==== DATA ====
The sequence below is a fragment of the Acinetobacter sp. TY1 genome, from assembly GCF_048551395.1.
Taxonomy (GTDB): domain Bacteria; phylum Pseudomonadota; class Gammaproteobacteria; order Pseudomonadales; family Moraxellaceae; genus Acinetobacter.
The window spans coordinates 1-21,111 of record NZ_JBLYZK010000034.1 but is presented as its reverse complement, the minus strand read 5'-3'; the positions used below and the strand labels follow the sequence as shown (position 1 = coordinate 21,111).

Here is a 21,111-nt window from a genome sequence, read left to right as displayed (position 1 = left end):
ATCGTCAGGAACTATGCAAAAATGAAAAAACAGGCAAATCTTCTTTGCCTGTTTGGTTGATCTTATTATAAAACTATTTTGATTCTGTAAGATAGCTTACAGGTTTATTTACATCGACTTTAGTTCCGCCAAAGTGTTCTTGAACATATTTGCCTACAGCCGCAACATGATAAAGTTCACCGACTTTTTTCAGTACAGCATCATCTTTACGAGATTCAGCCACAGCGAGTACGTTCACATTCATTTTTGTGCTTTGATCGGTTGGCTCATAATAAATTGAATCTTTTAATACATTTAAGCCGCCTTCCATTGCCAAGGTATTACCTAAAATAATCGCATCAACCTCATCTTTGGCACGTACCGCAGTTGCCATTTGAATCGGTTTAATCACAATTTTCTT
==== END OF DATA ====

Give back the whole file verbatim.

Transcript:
The sequence below is a fragment of the Acinetobacter sp. TY1 genome, from assembly GCF_048551395.1.
Taxonomy (GTDB): domain Bacteria; phylum Pseudomonadota; class Gammaproteobacteria; order Pseudomonadales; family Moraxellaceae; genus Acinetobacter.
The window spans coordinates 1-21,111 of record NZ_JBLYZK010000034.1 but is presented as its reverse complement, the minus strand read 5'-3'; the positions used below and the strand labels follow the sequence as shown (position 1 = coordinate 21,111).

Here is a 21,111-nt window from a genome sequence, read left to right as displayed (position 1 = left end):
ATCGTCAGGAACTATGCAAAAATGAAAAAACAGGCAAATCTTCTTTGCCTGTTTGGTTGATCTTATTATAAAACTATTTTGATTCTGTAAGATAGCTTACAGGTTTATTTACATCGACTTTAGTTCCGCCAAAGTGTTCTTGAACATATTTGCCTACAGCCGCAACATGATAAAGTTCACCGACTTTTTTCAGTACAGCATCATCTTTACGAGATTCAGCCACAGCGAGTACGTTCACATTCATTTTTGTGCTTTGATCGGTTGGCTCATAATAAATTGAATCTTTTAATACATTTAAGCCGCCTTCCATTGCCAAGGTATTACCTAAAATAATCGCATCAACCTCATCTTTGGCACGTACCGCAGTTGCCATTTGAATCGGTTTAATCACAATTTTCTT